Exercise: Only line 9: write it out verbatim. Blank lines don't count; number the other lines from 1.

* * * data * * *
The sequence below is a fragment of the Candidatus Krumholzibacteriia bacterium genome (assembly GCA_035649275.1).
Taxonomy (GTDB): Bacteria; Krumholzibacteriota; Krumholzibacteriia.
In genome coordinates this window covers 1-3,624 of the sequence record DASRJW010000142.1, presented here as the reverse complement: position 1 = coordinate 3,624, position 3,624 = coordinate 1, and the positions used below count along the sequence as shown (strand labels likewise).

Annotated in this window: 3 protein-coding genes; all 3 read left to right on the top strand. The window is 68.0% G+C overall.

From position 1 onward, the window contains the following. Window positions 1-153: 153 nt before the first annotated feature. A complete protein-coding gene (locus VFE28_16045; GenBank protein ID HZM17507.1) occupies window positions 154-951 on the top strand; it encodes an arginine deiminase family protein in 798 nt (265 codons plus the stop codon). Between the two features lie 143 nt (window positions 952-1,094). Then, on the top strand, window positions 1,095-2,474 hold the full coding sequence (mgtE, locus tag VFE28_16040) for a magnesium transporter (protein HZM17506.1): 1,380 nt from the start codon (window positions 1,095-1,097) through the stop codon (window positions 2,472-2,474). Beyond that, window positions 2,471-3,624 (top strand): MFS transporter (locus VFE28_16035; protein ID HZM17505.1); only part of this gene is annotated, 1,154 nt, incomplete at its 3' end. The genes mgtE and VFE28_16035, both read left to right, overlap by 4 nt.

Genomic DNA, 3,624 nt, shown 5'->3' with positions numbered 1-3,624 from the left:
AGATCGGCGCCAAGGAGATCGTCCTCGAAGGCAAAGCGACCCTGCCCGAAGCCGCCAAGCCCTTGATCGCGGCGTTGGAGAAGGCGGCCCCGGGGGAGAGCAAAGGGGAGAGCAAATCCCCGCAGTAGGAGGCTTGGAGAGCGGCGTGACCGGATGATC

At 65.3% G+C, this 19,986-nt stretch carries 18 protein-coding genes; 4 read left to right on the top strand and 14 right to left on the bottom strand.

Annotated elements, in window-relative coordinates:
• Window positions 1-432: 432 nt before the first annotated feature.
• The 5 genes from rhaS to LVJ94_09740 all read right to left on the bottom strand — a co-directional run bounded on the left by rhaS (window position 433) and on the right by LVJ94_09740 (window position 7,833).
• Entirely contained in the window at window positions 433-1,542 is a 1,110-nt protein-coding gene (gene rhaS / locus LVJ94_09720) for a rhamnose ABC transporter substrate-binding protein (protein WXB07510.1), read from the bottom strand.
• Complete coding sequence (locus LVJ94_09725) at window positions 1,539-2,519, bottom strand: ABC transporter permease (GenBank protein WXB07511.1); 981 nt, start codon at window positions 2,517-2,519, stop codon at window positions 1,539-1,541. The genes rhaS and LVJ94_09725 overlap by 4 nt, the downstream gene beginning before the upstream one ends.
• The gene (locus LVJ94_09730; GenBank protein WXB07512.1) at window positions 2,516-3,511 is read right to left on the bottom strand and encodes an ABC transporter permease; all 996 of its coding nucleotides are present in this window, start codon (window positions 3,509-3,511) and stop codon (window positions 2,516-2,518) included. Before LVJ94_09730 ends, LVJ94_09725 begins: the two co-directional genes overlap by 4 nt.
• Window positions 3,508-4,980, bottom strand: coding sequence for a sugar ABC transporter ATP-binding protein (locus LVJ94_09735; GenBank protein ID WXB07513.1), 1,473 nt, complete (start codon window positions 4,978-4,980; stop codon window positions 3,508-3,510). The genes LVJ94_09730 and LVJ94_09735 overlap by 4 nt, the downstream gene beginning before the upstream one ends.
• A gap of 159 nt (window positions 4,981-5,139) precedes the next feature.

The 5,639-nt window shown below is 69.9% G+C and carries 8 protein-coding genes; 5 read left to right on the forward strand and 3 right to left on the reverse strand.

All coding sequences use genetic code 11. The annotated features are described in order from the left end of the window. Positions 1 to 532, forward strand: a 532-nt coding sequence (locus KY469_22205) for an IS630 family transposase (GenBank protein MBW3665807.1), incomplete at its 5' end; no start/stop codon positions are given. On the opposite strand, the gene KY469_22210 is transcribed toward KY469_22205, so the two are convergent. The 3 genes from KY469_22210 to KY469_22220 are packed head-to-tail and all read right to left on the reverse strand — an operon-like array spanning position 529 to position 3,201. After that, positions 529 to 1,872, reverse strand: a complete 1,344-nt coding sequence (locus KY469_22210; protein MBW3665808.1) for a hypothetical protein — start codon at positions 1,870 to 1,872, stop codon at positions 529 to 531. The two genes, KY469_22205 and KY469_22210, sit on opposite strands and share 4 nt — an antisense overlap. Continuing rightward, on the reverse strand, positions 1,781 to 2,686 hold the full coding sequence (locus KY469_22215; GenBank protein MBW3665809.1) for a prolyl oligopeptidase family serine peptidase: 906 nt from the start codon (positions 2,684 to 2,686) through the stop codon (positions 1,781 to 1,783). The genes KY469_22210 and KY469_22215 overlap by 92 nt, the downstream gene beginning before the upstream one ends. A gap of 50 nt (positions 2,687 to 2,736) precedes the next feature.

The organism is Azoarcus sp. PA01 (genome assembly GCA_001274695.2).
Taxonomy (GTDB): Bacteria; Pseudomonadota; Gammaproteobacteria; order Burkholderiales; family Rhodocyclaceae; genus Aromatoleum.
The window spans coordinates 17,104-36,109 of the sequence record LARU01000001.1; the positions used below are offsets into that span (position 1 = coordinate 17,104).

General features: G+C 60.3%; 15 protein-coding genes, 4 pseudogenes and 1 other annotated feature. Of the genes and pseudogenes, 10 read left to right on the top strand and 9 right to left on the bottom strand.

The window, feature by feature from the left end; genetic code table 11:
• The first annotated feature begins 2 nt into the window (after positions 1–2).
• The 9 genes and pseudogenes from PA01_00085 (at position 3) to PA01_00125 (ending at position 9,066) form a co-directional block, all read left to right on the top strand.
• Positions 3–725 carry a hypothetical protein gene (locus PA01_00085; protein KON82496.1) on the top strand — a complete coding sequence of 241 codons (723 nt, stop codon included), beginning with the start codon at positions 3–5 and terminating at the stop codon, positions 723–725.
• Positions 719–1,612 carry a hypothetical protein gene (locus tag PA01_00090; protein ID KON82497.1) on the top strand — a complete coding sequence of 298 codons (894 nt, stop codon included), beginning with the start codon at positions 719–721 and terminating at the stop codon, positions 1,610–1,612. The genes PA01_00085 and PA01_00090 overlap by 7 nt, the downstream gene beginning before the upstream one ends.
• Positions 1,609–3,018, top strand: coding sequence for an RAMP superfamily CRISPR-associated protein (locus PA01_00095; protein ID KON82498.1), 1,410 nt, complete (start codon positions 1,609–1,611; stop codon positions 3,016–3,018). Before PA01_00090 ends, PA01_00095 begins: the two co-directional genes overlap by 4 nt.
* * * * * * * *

Annotated elements, in window-relative coordinates: